IN MONTE CARLO, MONACO
Eliud Kipchoge’s confidence is infectious.
The world marathon record-holder’s philosophical look at things quite inspiring.
Vintage Kipchoge didn’t disappoint on Tuesday at a press gathering ahead of this year’s IAAF World Athlete of the Year awards at the Le Meridien Hotel here with sound bytes that excited global athletics journalists.
Quotes to die for.
“Of course Eliud Kipchoge! That’s why I’m here!” the Olympic Marathon champion responded to a question on whom he thinks will be named 2018 world athlete of the year when the annual ceremony is held tonight at the Grimaldi Forum in downtown Monte Carlo.
Then asked about his plans for the future, he responded: “I want to do something special. I don’t know which one. Keep your ears and eyes open.”
This was in response to a question on whether he would rather make another attempt at running a sub two-hour marathon or improving on his own world record of two hours, one minute and 39 seconds over the 42-kilometre distance.
One journalist then asked him what his 2019 plans were.
His response was equally legendary.
“I will roll over my plans when January comes – are you planning to be at the press conference in Tokyo?”
A hint that he is focused on defending his Olympic marathon title at the 2020 Olympic Games in Tokyo.
And to crown it all, after the press question and answer session, Kipchoge, who was accompanied by team-mate and training partner Geoffrey Kamworor, surprised journalists in the room.
“Wait, Eliud has a surprise for all of you,” International Association of Athletics Federations (IAAF) deputy director of communications, Anna Legnani, who moderated the forum, said.
Then Kipchoge’s manager Valentijn Trouw then tore into the room with a pile of coffee table books.
“Eliud Kipchoge 2:01:39” was the title of the book written and edited by British freelance journalist Steve Landells and produced by Kipchoge’s NN Running Team which operates under his management company, Global Sports Communications.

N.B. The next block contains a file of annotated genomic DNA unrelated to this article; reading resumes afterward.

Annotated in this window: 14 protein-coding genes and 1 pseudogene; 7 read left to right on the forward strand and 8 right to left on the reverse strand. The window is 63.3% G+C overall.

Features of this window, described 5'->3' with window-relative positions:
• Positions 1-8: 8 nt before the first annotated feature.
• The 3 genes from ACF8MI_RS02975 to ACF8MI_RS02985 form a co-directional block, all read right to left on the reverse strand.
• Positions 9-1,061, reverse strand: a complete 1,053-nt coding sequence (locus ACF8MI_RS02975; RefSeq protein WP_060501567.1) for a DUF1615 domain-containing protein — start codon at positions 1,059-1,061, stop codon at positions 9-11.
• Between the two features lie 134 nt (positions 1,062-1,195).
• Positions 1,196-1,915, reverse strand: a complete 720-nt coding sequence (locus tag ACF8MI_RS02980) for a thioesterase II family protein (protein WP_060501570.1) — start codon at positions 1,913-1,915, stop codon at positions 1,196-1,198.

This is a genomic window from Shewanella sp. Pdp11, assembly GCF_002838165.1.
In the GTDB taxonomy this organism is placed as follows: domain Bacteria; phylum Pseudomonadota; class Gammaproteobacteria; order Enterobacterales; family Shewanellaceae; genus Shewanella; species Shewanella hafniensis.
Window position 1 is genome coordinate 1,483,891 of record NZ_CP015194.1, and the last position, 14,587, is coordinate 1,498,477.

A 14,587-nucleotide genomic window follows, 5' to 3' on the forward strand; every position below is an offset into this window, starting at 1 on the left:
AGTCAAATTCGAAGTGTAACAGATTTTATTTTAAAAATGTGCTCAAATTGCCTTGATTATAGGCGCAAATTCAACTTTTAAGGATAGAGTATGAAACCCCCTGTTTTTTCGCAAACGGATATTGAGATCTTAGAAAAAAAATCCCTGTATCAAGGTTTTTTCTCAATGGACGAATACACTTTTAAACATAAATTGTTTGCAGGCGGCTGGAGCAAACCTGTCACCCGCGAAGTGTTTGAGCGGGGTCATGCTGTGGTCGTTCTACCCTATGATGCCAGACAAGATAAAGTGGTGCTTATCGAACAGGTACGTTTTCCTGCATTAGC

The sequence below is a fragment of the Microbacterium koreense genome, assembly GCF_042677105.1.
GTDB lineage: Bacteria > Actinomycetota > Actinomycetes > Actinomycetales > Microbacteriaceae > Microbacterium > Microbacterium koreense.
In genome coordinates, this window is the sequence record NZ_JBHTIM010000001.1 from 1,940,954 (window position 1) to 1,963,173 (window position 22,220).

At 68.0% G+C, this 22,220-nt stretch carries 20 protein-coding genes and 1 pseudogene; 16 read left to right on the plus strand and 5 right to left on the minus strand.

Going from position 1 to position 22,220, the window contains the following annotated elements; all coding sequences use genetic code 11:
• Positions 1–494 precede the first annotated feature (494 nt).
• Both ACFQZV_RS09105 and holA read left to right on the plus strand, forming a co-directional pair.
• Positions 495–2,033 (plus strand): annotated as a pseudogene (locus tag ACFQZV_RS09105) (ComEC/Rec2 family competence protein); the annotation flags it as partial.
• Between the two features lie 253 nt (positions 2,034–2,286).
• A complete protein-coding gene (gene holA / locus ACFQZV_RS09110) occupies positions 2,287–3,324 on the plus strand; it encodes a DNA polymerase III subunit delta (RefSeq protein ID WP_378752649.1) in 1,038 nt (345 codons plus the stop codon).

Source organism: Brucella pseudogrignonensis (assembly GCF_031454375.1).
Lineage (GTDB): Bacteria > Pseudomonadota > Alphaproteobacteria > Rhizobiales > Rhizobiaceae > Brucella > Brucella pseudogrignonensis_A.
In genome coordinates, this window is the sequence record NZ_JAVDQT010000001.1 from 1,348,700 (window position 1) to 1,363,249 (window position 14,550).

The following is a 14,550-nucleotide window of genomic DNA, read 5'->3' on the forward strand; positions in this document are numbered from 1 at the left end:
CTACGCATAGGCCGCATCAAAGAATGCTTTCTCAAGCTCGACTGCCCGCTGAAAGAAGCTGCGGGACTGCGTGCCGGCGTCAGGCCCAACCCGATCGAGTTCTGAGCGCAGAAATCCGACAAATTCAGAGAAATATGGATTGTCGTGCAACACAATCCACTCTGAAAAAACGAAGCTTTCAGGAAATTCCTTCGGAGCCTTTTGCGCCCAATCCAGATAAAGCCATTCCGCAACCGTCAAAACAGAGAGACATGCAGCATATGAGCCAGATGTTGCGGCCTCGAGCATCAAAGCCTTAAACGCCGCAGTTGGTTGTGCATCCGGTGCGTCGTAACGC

Every journalist in the room received a copy that Kipchoge patiently autographed.
Even students attending the press briefing were lucky to tuck the souvenir book, which looks back at Kipchoge’s recent distance running career, into their school bags.
At tonight’s awards ceremony, Kipchoge is up against US world indoor 60 metres record holder Christian Coleman, Sweden’s pole vault European champion Armand Duplantis, France’s decathlon world record holder Kevin Mayer and Qatari hurdler Abderrahman Samba.
In the women’s section, Kenya’s Beatrice Chepkoech, who improved the world steeplechase record by eight seconds, running 8:44:32 at the Monaco Diamond League meeting in July, comes up against British sprinter Dina Asher-Smith, Colombian jumper Caterine Ibarguen, sprinter Shauane Miller-Uibo of The Bahamas and Belgian heptathlete Nafissatou Thiam.
Kipchoge, winner of the London and Berlin marathons this year, the latter in the new world record time of two hours, one minute and 39 seconds, said him winning the overall athlete tonight would be respect shown to his efforts.
“It means the whole world will be believing my story,” he said.
“Believing in my hard work and in what I’m doing for the sport in this world.”
The 2018 IAAF World Athlete of the Year Awards ceremony will be held from 7.15pm local time tonight, or 9.15pm Kenyan time.
Kenyans and Kipchoge’s management and fans all over the world, have their fingers crossed.
Meanwhile, the IAAF was expected to name Hungarian capital Budapest as hosts of the 2023 IAAF World Championships.
A decision by the IAAF Council on the hosts of the 2021 IAAF World Cross Country Championships is yet to be reached.
More to follow…..